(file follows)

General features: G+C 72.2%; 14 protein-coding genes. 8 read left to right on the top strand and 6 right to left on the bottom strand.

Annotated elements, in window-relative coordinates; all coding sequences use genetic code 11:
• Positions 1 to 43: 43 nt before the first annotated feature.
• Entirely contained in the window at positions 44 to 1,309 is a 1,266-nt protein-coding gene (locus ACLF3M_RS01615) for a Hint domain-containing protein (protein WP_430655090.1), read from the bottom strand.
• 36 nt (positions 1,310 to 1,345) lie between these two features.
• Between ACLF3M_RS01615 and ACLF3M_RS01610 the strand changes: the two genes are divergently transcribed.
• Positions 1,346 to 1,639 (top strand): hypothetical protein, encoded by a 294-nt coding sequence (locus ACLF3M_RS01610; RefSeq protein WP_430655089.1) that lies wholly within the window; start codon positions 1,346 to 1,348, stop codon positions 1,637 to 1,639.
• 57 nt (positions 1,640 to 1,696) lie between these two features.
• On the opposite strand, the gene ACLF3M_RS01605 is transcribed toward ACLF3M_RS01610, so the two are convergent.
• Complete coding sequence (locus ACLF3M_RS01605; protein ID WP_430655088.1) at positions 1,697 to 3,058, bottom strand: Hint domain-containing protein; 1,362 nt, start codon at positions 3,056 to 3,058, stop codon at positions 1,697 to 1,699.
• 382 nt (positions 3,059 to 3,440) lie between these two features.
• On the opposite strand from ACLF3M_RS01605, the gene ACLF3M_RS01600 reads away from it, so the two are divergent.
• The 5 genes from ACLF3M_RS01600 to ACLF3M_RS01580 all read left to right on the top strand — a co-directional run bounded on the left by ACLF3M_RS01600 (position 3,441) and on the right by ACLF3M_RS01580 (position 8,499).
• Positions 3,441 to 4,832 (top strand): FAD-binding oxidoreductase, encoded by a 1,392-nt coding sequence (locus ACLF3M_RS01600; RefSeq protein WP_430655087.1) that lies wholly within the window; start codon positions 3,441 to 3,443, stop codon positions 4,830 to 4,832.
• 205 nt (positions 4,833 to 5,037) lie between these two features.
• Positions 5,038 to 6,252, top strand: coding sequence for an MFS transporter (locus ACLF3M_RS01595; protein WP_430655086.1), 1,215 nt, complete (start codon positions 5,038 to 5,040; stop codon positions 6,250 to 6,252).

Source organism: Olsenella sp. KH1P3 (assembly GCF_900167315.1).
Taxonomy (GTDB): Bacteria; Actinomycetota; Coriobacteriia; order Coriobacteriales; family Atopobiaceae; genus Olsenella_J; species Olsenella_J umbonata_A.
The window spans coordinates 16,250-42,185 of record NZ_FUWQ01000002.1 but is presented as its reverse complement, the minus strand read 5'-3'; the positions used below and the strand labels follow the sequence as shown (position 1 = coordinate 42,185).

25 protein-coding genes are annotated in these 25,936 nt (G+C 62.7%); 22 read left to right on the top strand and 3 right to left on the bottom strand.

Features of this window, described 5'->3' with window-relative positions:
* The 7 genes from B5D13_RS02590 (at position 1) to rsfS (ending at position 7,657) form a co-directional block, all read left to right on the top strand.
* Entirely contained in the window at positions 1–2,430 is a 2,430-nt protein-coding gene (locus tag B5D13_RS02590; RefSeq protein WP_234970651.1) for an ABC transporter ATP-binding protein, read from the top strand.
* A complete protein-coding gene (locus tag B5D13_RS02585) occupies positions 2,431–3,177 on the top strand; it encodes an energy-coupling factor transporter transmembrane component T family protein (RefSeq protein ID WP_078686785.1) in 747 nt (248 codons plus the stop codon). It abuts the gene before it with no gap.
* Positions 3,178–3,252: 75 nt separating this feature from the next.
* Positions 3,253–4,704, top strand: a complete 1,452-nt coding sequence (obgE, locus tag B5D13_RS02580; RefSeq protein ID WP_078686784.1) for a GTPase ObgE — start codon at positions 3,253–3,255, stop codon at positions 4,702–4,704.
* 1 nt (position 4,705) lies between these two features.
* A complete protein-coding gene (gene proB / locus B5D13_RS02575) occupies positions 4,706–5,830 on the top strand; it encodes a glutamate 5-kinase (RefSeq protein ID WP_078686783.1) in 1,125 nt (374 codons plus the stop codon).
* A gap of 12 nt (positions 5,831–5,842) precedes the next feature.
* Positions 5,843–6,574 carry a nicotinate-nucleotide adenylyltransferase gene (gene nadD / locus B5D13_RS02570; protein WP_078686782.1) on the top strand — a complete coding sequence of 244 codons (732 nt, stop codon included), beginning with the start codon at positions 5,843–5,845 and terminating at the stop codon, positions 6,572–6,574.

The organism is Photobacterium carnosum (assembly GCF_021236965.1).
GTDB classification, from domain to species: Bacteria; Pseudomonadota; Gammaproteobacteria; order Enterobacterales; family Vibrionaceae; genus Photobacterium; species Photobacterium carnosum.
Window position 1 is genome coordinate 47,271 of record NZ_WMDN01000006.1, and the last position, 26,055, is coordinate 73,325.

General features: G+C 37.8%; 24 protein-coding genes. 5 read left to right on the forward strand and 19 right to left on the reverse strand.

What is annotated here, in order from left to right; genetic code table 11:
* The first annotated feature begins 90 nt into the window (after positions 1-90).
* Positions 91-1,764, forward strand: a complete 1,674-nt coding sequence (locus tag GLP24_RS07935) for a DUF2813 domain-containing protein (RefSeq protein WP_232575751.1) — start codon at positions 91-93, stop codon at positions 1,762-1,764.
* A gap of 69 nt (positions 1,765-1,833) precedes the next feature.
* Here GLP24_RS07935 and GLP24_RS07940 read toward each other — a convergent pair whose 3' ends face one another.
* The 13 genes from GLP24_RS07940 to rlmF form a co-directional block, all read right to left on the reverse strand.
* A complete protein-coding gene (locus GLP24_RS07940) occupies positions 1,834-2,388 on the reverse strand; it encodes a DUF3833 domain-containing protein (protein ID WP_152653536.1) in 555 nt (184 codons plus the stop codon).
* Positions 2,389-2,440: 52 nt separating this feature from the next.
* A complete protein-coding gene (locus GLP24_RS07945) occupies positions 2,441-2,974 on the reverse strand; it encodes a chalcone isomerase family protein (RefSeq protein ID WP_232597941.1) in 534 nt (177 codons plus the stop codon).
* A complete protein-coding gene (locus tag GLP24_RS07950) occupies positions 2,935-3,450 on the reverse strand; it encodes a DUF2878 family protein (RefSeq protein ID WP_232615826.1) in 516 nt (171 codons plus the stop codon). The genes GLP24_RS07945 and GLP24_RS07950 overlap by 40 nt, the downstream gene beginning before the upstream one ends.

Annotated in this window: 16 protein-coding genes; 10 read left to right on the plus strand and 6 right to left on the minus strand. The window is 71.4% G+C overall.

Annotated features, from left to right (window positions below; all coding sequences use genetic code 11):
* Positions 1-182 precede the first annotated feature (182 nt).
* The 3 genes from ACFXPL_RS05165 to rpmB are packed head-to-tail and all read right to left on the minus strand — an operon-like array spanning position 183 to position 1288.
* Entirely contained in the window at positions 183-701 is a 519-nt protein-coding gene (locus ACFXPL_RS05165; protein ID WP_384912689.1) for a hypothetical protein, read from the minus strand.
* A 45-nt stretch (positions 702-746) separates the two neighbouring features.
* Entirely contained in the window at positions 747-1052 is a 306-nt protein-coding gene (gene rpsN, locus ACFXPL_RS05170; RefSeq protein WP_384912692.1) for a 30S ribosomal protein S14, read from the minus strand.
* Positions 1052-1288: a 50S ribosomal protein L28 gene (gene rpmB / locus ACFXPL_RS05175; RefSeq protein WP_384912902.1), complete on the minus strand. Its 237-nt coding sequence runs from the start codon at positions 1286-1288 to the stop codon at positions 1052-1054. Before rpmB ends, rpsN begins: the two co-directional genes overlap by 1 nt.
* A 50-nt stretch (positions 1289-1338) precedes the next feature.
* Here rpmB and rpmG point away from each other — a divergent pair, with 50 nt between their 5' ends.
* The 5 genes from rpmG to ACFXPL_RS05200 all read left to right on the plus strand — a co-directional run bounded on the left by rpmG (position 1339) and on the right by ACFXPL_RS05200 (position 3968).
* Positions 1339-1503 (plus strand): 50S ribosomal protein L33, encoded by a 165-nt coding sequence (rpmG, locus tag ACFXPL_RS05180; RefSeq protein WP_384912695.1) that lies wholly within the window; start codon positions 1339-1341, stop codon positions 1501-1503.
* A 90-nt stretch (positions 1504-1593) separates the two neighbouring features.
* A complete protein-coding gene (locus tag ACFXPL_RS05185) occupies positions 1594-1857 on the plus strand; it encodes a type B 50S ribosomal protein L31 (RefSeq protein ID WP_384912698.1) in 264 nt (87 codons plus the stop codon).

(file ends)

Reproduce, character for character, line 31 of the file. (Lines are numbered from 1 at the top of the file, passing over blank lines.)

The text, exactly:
The organism is Photobacterium carnosum (assembly GCF_021236965.1).